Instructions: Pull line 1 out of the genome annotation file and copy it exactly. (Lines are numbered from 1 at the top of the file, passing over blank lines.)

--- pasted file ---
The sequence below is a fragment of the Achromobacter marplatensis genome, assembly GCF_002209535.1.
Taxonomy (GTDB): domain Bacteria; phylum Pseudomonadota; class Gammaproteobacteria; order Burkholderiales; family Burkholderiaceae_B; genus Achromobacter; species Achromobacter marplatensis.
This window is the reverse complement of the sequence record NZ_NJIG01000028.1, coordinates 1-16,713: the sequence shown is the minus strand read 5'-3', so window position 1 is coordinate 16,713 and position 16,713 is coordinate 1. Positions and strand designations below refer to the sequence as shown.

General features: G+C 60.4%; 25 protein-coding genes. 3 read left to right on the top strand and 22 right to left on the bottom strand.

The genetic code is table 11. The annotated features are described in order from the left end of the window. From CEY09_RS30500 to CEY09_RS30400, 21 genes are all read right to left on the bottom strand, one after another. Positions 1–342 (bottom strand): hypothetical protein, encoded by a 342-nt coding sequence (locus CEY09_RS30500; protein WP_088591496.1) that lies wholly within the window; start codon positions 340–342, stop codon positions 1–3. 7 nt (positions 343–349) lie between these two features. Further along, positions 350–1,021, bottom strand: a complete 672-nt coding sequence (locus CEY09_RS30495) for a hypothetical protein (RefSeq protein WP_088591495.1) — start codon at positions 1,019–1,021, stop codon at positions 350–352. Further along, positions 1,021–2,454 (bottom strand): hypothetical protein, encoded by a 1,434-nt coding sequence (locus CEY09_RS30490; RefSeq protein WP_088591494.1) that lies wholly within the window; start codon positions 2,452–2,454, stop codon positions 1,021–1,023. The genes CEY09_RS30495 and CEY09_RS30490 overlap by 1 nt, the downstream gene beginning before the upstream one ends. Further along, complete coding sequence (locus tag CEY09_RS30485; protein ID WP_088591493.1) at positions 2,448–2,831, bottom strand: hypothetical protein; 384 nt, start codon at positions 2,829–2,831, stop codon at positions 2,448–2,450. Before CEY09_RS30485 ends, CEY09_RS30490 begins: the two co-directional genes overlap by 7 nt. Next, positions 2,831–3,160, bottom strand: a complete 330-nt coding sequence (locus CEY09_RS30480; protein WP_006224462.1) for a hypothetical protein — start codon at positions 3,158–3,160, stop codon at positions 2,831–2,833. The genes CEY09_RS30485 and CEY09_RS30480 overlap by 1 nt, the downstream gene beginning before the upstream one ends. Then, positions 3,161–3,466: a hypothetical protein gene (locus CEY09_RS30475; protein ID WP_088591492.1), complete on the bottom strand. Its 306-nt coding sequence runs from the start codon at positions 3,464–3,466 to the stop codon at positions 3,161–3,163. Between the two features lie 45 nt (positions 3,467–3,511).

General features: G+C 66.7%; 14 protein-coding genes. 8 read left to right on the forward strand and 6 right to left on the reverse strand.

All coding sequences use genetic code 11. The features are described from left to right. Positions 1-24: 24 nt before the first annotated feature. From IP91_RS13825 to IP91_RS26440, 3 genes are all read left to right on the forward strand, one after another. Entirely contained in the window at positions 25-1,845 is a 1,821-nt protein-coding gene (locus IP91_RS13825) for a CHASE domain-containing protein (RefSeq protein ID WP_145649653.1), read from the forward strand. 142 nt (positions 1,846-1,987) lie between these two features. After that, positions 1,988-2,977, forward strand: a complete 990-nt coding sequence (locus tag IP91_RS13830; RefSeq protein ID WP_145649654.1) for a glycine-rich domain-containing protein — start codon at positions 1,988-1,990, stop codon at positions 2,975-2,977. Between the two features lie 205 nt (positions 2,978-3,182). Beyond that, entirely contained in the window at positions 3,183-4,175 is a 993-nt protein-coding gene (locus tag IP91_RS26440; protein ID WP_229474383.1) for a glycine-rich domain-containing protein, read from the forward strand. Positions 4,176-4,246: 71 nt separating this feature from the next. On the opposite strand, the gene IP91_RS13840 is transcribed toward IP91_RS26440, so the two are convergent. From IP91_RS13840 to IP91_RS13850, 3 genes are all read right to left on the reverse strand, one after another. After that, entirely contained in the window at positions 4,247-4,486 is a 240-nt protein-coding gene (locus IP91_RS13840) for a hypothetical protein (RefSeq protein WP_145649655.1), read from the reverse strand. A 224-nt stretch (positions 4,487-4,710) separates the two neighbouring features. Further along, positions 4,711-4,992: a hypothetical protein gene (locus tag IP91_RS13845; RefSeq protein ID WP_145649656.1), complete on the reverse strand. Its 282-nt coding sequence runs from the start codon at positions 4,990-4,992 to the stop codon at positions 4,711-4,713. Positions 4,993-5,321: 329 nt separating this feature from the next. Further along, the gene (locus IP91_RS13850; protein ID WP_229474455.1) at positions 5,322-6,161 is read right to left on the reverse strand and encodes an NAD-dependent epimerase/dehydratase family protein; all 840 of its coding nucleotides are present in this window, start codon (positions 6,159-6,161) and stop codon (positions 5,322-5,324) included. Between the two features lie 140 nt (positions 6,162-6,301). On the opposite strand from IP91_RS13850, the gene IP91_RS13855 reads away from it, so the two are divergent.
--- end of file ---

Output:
The sequence below is a fragment of the Achromobacter marplatensis genome, assembly GCF_002209535.1.